Update: Pictures updated in August 2012.
Goma means sesame seed in Japanese and goma-ae are dishes prepared with sesame seasoning. We usually mix this ground sesame seasoning with spinach or green beans. This is one of the most common Japanese side dishes, or we call it Osouzai (お惣菜) in Japanese, and you often find them included in the bento box or teishoku (lunch set).
If you use “pre-roasted” sesame seed, step 2 below is not necessary. However I highly recommend this extra step so the roasted sesame seed adds more fragrance and flavor to the sauce. Also after roasting, the frying pan will stay clean so you don’t have to wash extra dishes. :) Enjoy!
- 1 bunch (½ lb, 220g) spinach
- A pinch of salt
- 3 Tbsp. roasted white sesame seeds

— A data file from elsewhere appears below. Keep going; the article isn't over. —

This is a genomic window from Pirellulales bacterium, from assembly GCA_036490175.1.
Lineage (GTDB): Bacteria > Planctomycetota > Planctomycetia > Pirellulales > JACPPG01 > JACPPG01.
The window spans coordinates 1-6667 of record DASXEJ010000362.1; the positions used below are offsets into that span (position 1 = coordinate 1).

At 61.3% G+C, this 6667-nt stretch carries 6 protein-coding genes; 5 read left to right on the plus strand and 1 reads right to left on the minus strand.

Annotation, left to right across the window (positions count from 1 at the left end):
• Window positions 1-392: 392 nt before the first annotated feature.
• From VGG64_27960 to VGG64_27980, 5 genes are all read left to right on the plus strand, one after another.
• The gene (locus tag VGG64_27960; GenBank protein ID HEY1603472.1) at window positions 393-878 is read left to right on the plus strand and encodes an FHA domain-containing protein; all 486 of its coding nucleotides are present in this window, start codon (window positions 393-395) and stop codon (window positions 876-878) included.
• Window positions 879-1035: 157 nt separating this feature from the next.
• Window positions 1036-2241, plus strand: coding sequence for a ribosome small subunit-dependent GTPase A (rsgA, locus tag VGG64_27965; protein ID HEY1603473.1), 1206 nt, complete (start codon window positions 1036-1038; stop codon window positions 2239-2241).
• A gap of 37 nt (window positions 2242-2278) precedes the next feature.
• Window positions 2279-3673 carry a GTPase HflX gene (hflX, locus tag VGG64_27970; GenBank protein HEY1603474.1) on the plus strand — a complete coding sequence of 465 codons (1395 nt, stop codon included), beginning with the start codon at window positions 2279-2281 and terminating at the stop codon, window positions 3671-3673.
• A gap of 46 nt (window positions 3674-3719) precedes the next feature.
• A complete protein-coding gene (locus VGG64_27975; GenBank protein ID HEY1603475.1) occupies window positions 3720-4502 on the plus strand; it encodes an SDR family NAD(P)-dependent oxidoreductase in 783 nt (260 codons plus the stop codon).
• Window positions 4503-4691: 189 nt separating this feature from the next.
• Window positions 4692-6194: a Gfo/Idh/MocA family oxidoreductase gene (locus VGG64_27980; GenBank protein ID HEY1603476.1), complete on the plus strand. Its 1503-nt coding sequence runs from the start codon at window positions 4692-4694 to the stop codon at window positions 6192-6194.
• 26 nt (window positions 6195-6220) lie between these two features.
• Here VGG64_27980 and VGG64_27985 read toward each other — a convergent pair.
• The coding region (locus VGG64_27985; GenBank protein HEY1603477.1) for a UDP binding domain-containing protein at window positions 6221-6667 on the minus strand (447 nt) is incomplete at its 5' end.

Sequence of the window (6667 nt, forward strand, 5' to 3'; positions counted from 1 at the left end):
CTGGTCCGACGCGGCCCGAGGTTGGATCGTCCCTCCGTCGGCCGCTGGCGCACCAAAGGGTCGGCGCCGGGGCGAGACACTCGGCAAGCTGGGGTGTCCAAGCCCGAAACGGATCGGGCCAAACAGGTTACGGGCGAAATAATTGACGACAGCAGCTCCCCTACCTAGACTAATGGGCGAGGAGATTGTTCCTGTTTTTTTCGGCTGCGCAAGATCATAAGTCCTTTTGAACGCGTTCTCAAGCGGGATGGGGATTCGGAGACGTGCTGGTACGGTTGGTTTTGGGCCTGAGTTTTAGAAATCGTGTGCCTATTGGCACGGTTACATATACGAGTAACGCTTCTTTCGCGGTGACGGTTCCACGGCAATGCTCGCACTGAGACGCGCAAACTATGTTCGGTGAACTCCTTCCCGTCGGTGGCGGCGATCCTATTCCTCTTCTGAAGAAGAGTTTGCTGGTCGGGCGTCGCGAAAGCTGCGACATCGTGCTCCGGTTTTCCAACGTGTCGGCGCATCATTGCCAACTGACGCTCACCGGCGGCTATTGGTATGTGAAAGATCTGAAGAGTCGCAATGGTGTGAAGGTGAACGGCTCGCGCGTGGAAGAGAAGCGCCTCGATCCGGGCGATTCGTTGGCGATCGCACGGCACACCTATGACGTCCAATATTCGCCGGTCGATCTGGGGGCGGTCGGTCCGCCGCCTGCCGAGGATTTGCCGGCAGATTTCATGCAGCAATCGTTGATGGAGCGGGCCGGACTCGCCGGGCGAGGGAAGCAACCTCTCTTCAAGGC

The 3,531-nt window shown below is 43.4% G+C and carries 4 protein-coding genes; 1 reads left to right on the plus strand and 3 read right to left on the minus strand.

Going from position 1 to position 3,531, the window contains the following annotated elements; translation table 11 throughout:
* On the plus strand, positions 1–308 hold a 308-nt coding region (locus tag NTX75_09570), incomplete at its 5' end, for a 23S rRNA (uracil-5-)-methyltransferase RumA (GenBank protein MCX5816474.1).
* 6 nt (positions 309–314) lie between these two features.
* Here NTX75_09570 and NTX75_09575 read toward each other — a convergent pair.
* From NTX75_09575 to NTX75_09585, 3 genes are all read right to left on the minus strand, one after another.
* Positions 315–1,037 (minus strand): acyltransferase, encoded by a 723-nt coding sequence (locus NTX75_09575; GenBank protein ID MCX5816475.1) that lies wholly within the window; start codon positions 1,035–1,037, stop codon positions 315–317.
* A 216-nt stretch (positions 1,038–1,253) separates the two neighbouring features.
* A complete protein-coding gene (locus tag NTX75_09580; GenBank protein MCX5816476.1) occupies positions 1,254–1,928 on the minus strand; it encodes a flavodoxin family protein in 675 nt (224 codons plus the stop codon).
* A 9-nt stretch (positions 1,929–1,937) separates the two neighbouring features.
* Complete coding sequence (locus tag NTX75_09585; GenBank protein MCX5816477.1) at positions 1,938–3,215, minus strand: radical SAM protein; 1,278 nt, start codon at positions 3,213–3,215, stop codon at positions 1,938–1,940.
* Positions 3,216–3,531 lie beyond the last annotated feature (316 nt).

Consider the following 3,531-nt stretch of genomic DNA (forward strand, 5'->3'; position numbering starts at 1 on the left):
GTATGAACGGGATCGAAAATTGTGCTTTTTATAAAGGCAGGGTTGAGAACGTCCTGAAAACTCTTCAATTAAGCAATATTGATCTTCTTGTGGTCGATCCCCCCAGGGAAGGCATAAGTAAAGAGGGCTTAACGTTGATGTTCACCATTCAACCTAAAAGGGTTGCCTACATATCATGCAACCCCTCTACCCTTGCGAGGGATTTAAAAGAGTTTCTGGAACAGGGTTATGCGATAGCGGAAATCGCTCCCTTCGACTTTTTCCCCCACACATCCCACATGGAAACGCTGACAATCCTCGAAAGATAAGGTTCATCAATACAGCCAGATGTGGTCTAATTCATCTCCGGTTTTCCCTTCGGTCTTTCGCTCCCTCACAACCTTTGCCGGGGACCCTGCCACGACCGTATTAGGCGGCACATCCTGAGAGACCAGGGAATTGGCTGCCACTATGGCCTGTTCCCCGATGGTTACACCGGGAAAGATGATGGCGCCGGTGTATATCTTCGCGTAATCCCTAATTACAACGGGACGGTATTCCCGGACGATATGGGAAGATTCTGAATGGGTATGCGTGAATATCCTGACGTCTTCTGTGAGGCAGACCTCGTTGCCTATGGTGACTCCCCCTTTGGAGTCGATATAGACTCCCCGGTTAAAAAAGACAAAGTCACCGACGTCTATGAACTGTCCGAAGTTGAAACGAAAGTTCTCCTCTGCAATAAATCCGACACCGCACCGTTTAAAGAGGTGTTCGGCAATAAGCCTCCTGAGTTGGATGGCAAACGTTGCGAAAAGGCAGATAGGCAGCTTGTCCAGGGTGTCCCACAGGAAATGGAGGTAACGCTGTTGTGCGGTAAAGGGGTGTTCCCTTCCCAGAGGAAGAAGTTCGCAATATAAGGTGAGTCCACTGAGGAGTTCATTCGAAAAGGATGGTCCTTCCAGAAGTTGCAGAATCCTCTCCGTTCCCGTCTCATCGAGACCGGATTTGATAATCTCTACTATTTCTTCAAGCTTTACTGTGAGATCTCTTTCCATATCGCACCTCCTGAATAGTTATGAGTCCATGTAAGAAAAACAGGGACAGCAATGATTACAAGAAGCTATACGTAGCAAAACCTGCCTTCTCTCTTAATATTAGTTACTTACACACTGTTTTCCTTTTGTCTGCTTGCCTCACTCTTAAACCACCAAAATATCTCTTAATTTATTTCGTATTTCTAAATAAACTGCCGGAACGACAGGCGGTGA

- 1 ½Tbsp. soy sauce
- 1 Tbsp. sugar
- ½ tsp. sake
- ½ tsp. mirin
- Wash fresh spinach and boil lots of water in a large pot. While waiting for the water to boil, go on to the next step.
- (OPTIONAL) Put sesame seeds in a frying pan and roast them on medium heat until 2-3 sesame seeds jump (similar to popcorn). Keep shaking the pan to rotate the sesame seeds so they won't get burnt. Remove from the heat immediately.
- Put the roasted sesame seeds in a circular grinder and grind them with a wooden pestle (while it’s hot). If you don’t have a Japanese grinder any other spice grinder will do.
- Add sugar and mix well, then add soy sauce, sake, and mirin. Mix all together and set aside.
- When water is boiling, add a pinch of salt into boiling water. Put spinach in the pot starting from the stem because they take longer to cook. Push all the spinach into the water. Cook for 1 minute.*
- Drain and soak the spinach in cold water until cool.
- Collect spinach from the bowl and squeeze water out of the spinach.
- Cut spinach into 2” lengths. Dry the bowl with towel and put the spinach back in the bowl.
- Add the sesame sauce into the bowl and mix well.
*Note: American spinach is very soft and we can eat it raw unlike Japanese spinach; therefore, 1 minute should be more than enough.